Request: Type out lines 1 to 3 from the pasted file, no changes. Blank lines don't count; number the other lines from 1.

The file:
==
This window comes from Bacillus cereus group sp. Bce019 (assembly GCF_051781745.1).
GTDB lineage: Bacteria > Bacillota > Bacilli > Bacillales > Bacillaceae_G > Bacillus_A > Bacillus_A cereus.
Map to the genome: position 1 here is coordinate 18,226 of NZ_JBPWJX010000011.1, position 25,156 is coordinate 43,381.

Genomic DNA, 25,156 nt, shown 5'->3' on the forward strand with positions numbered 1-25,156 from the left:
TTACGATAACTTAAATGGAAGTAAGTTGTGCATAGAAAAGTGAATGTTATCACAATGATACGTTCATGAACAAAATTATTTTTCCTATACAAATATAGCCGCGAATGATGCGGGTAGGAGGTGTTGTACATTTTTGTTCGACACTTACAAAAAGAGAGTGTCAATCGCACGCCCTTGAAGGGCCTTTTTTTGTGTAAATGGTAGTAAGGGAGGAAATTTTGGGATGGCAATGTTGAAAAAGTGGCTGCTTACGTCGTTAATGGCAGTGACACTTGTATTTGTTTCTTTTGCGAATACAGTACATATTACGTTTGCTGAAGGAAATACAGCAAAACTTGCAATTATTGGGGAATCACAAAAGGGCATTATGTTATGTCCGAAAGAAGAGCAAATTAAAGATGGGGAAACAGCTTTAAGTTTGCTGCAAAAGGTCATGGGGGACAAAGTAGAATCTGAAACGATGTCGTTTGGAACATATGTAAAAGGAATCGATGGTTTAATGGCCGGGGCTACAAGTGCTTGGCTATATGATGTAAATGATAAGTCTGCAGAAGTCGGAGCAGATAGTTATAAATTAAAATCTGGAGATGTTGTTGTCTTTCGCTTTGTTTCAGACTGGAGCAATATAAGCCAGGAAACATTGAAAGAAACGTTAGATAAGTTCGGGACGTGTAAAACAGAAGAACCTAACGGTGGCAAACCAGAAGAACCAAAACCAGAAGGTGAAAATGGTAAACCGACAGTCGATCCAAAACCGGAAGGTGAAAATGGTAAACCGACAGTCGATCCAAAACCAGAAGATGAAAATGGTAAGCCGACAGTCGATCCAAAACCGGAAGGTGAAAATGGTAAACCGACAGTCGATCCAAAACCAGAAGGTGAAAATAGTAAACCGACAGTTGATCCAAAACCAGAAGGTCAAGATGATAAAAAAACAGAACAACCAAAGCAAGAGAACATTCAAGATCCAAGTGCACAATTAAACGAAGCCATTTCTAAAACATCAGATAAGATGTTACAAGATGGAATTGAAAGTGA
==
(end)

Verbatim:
This window comes from Bacillus cereus group sp. Bce019 (assembly GCF_051781745.1).
GTDB lineage: Bacteria > Bacillota > Bacilli > Bacillales > Bacillaceae_G > Bacillus_A > Bacillus_A cereus.
Map to the genome: position 1 here is coordinate 18,226 of NZ_JBPWJX010000011.1, position 25,156 is coordinate 43,381.